What is the future of education for students with autism if external therapists are prohibited visiting classrooms? In Queensland, schools are beginning to prohibit external therapists such as Speech Pathologists, Psychologists and Occupational Therapists from visiting classrooms. These therapists provide a vital role in the support for children with autism. While therapists are directly employed by Education Queensland, they are overwhelmed with large caseloads. Consequently, many families choose to seek additional private therapy for their child. Such therapists have often worked with the family for several years and have a great deal of knowledge and education to offer classroom teachers.
I visited a school yesterday to provide teacher support for a 7-year-old boy with autism. His family were worried as he was struggling to make friends and was becoming increasingly distressed and lonely at school. At the school, I met two highly experienced and very capable teachers. The first teacher questioned the diagnosis as he was “very bright”. The second teacher thought he was doing very well and she couldn’t see any problems at school.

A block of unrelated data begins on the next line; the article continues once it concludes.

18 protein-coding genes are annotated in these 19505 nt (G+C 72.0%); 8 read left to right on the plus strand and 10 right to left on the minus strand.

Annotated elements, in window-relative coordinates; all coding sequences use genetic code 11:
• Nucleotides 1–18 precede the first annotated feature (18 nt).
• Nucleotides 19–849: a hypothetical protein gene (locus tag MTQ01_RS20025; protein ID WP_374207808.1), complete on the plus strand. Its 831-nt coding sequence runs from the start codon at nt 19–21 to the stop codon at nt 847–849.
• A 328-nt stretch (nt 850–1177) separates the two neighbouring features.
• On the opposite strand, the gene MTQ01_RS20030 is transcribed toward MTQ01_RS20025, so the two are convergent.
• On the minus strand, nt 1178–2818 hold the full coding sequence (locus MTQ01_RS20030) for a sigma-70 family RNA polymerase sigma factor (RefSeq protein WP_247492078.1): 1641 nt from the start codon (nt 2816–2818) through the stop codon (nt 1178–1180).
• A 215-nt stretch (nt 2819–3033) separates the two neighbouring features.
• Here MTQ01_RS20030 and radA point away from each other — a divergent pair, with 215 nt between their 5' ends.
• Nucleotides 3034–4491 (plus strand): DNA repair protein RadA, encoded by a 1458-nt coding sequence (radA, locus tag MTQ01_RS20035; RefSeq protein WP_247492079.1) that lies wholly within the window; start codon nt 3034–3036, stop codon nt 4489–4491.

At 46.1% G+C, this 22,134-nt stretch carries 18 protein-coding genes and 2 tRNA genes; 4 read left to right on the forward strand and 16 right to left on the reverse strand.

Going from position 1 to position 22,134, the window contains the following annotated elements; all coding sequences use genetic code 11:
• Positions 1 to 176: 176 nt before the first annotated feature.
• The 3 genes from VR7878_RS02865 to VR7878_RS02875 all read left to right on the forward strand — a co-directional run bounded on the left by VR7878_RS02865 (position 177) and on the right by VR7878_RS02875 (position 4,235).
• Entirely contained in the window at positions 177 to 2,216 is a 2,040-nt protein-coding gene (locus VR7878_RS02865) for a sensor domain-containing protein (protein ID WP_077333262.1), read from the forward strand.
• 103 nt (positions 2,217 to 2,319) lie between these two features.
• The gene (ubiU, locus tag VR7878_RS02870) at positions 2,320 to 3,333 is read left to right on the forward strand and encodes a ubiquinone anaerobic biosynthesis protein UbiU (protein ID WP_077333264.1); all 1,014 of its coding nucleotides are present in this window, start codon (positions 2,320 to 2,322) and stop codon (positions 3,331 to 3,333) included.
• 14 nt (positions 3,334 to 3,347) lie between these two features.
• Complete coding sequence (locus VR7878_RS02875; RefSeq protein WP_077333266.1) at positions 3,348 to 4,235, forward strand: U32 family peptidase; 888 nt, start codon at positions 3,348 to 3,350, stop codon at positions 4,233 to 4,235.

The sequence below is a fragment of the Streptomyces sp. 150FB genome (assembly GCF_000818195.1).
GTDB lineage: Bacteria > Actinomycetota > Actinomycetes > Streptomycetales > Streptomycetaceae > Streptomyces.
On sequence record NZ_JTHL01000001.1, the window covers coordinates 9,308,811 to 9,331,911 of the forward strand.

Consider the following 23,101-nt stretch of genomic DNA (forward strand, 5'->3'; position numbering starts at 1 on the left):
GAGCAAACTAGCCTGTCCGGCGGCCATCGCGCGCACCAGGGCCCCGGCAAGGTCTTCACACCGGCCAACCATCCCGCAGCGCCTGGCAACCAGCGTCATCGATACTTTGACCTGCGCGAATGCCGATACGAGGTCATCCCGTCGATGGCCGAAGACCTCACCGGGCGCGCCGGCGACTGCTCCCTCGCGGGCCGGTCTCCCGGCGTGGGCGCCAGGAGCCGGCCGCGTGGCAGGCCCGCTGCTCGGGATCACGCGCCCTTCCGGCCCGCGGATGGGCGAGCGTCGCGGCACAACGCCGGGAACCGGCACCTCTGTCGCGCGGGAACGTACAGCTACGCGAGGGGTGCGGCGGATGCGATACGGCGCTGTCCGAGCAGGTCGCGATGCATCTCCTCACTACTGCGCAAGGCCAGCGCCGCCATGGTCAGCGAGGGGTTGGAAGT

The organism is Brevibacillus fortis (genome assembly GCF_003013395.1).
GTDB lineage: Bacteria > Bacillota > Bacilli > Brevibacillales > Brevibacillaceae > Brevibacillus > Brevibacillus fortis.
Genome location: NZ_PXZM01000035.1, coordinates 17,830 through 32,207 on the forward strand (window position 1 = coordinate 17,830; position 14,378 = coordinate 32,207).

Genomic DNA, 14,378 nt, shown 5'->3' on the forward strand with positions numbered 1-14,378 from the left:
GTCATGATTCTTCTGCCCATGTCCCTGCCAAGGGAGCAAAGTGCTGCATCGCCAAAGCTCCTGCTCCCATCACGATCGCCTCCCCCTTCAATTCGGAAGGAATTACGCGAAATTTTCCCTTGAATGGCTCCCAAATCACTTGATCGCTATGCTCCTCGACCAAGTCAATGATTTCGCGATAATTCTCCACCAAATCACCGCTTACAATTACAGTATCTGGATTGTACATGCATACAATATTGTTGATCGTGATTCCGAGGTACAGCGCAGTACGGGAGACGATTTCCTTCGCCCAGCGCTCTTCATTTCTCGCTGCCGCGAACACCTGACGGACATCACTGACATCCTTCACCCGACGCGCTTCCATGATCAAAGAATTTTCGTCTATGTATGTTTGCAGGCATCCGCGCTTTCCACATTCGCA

As I was in the classroom during a group based task, I was able to point out his challenges and strengths. I showed them how he struggled with reciprocity, how he didn’t get the collaborative nature of the task and how he didn’t respond to the social overtures of his classmate. His classroom teacher was overwhelmed and commented that in one hour she learned more about autism than she had at any of the many professional learning days she had attended.
This story is repeated regularly in my Speech Pathology practice, yet I foresee a day when I won’t be able to provide this much needed teacher education. With the number of students with autism in mainstream school increasing, schools face the challenge of proving a positive and successful educational experience for all students on the autism spectrum.
Collaboration between teachers, outside professionals and parents is seen as vital to the success of educating students with autism (Simpson, de Boer-Ott, & Smith-Myles, 2003). Professional learning for teachers shouldn’t only occur through workshops, but through coaching and consultation with external professionals with expertise in autism and with an understanding of the individual student (Odom, Cox, & Brock, 2013).
Ruble, L. A., Dalrymple, N. J., & McGrew, J. H. (2012). Collaborative model for promoting competence and success for students with ASD: Springer Science & Business Media.
Odom, S. L., Cox, A. W., & Brock, M. E. (2013). Implementation Science, Professional Development, and Autism Spectrum Disorders. Exceptional Children, 79(2), 233-251.
Simpson, R. L., de Boer-Ott, S. R., & Smith-Myles, B. (2003). Inclusion of learners with autism spectrum disorders in general education settings. Topics in Language Disorders, 23(2), 116.